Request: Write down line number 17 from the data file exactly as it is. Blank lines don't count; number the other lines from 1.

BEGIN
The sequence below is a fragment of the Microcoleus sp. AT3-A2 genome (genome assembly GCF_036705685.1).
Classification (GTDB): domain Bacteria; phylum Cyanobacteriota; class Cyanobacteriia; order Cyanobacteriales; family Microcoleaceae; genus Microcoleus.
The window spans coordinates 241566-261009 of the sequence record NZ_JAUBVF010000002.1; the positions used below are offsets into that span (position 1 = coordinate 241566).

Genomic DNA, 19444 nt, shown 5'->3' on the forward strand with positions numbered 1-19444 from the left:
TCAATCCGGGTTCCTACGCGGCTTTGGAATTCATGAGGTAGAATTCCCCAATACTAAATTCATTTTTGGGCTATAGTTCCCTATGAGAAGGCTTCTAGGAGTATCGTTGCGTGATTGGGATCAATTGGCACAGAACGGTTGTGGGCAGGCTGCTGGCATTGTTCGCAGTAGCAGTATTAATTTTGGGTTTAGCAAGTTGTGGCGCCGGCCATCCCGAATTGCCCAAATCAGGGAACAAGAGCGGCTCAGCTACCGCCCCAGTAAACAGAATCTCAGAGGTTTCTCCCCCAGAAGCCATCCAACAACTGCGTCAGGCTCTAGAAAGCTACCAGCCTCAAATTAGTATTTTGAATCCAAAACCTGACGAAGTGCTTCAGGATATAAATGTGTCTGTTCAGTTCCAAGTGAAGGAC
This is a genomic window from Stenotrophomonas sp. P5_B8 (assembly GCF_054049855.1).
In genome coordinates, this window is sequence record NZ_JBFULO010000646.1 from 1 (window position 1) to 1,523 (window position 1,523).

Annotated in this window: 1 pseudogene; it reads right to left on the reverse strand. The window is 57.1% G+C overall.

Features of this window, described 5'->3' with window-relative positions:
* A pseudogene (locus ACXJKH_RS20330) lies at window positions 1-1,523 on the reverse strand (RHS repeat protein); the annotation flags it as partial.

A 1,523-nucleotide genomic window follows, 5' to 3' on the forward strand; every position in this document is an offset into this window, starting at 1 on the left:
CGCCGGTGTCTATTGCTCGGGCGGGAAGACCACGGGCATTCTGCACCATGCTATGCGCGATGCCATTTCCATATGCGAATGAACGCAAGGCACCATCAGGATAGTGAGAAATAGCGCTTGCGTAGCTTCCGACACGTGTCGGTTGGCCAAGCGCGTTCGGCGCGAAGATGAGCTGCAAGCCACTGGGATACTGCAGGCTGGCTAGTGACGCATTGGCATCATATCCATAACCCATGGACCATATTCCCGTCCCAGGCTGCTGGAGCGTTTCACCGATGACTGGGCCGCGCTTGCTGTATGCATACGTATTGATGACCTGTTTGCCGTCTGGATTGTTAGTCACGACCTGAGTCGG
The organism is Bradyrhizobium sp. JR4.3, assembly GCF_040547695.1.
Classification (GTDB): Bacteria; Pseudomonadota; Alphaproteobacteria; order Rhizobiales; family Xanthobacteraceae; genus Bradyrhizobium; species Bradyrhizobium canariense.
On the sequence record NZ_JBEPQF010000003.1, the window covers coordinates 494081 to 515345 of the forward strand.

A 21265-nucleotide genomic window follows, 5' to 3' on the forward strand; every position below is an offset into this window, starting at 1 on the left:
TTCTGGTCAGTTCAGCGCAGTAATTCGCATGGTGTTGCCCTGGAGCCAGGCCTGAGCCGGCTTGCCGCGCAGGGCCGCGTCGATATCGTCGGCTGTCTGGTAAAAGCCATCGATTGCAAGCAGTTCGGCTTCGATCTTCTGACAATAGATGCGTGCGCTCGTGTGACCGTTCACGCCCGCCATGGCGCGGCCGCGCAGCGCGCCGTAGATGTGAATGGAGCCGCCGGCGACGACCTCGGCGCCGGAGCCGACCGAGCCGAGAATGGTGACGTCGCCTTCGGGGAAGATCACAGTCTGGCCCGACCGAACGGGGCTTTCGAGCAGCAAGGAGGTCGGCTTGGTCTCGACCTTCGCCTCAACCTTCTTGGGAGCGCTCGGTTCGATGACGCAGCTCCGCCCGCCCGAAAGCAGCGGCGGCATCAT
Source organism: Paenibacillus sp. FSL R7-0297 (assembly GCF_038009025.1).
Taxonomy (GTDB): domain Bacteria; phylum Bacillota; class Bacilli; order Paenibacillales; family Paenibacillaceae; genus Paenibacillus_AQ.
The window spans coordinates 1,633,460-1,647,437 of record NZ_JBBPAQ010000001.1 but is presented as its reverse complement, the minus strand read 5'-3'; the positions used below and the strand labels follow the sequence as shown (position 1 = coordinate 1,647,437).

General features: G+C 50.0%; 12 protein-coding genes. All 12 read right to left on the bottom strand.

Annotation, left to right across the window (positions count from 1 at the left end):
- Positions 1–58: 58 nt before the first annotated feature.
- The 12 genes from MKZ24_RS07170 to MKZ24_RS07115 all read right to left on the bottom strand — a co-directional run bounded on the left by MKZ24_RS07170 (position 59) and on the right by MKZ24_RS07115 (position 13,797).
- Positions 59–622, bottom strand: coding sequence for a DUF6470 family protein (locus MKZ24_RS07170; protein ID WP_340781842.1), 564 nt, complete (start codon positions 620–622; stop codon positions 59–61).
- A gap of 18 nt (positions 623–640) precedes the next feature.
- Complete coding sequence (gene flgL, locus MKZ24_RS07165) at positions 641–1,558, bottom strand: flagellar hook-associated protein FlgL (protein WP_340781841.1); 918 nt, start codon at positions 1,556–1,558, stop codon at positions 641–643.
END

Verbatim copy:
TTCTGGTCAGTTCAGCGCAGTAATTCGCATGGTGTTGCCCTGGAGCCAGGCCTGAGCCGGCTTGCCGCGCAGGGCCGCGTCGATATCGTCGGCTGTCTGGTAAAAGCCATCGATTGCAAGCAGTTCGGCTTCGATCTTCTGACAATAGATGCGTGCGCTCGTGTGACCGTTCACGCCCGCCATGGCGCGGCCGCGCAGCGCGCCGTAGATGTGAATGGAGCCGCCGGCGACGACCTCGGCGCCGGAGCCGACCGAGCCGAGAATGGTGACGTCGCCTTCGGGGAAGATCACAGTCTGGCCCGACCGAACGGGGCTTTCGAGCAGCAAGGAGGTCGGCTTGGTCTCGACCTTCGCCTCAACCTTCTTGGGAGCGCTCGGTTCGATGACGCAGCTCCGCCCGCCCGAAAGCAGCGGCGGCATCAT